F1 bosses are ‘apoplectic’ at Lewis Hamilton as they accuse the sport of greed after demanding refunds for fans after two rounds of Belgian Grand Prix farce and believe the British star should have talked privately
- Formula 1 bosses are said to be furious with Lewis Hamilton for his comments
- The current champion accused the sport of greed after the Belgian GP
- A source told Sports post that Hamilton should have spoken behind the scenes
Formula 1 bosses are ‘apoplectic’ with Lewis Hamilton as he accuses the sport of putting money above all else in the farce of the rain-sabotaged Belgian Grand Prix.
The seven-time world champion accused the sport that made him a fortune of more than £250million on greed by running a ridiculous ‘race’ just two laps behind the safety car on Sunday.
He said the 75,000 fans who were soaked to the bone will have to be refunded their ticket price, worth between £107 and £505.
The Belgian Formula 1 Grand Prix descended into a farce on Sunday as only two laps took place
Reigning champion Lewis Hamilton (R) and supremo Bernie Eccleston have since spoken out
Hamilton made a worthy point by acknowledging that some form of compensation is required, an argument Formula 1 bosses admitted yesterday they were investigating, but the Briton’s caustic comments that the non-event was a commercial failure. charade has landed badly in the sport’s hierarchy.
A source told Sports post: ‘There is absolute anger internally at the naivety of Lewis’ comments. He talks about giving back millions of pounds to fans, even though he makes millions from Formula 1, and it guarantees his team’s job, and he gives little or nothing in return.
“He could have expressed his opinion privately instead of the way he did, which makes no sense.
Formula 1 as a sport did not even benefit financially from performing as it should on Sunday. It was about trying to get as much track run as possible in difficult conditions. The window to run a race was kept open for as long as possible.
“People are wondering if Lewis would have moaned if he’d been on pole and won the race.”
Coincidentally, Hamilton started and finished third, while his title rival Max Verstappen won from pole to cut his deficit from eight to three points before the next race at home in the Netherlands.
But Formula 1 bosses would be fuming with the British star for his comments
It is clear that Jean Todt, the FIA president, was particularly hurt by Hamilton’s allegations, and he will make a statement today defending the governing body’s appeals on that day.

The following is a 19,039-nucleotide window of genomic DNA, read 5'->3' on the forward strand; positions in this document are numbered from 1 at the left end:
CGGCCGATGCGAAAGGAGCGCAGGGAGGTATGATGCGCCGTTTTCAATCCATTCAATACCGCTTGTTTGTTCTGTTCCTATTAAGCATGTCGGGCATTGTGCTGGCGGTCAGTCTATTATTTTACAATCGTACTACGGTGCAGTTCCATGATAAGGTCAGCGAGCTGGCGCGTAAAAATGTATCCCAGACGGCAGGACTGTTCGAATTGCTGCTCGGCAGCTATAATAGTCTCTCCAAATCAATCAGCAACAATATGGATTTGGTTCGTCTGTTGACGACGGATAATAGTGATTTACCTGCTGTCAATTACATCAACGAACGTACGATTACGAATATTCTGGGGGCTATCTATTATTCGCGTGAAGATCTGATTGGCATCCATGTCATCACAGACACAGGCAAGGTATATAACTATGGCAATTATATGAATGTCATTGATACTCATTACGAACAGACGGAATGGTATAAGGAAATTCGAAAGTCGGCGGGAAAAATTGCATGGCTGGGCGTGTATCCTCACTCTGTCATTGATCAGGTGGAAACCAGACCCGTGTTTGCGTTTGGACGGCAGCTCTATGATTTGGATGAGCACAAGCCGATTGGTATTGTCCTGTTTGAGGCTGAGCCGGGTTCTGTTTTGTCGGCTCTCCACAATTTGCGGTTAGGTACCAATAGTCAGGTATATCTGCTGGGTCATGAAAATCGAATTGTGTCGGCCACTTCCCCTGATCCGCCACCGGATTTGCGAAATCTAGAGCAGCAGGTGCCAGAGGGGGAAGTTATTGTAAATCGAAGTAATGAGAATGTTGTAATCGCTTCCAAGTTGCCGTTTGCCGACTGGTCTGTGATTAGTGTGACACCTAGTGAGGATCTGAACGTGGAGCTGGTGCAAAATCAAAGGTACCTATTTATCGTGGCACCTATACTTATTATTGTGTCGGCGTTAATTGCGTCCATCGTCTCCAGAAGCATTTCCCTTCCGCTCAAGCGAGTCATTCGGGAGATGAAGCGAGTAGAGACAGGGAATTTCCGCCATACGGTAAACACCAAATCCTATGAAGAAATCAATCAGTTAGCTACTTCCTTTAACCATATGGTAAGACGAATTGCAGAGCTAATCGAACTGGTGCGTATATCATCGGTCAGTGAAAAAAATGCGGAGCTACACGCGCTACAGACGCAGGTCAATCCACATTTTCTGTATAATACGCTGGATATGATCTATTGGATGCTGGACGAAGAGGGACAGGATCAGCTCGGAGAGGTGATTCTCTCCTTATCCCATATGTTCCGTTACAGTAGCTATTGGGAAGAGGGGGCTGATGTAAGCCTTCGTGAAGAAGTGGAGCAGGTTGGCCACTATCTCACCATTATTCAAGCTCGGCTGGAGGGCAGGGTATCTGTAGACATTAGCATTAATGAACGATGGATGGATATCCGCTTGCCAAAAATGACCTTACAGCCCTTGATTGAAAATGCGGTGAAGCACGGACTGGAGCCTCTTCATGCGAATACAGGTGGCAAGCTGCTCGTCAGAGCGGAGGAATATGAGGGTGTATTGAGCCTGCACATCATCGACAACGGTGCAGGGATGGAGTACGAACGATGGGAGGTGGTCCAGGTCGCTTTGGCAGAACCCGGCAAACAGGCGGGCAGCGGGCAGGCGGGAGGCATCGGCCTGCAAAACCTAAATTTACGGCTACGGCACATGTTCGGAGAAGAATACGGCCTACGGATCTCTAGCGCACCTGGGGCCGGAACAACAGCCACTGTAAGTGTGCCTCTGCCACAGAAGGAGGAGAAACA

In all fairness, race director Michael Masi, the Australian who took control after the sudden death of the respected Charlie Whiting in 2019, was doomed if he let the racing go on and doomed if he didn’t.
Former supremo Bernie Ecclestone told Sportsmail he would prefer the grand prix to continue as normally as possible.
The 90-year-old said: “I would have said at 3pm when the race was to start let’s try again at 4pm or 4.30pm. It doesn’t look like conditions will improve, but I don’t know. But whatever happens, it starts there.
“If you want to race, fine; if not, fine. No one could put a gun to someone’s head. It was up to them. If I was at the back of the grid I might decide it’s not worth the risk because it’s damn dangerous there. If I wanted to score points for the team and for myself, maybe I would think I wanted to continue.
“We raced in worse conditions and didn’t cancel the race.
The fiasco culminated in the coronation of Max Verstappen as the winner of the bizarre showpiece
“I remember 1976 at Fuji when James (Hunt) went for the World Championship and Niki (Lauda) decided he would not continue racing. He pulled out. James won the title. They should have done the same on Sunday – a choice.
“People yelled at me that the race in Japan had to be canceled, but I said it had to be done.”
John Watson, who drove that dangerous year at Fuji and finds Spa an unnecessarily treacherous track, said: “I agree with Bernie. I think the FIA was paranoid.
“In the previous days they had seen a near-fatal accident in the W Series and with Lando Norris in F1 qualifying where he was overconfident and speeding, and that was taken into account.”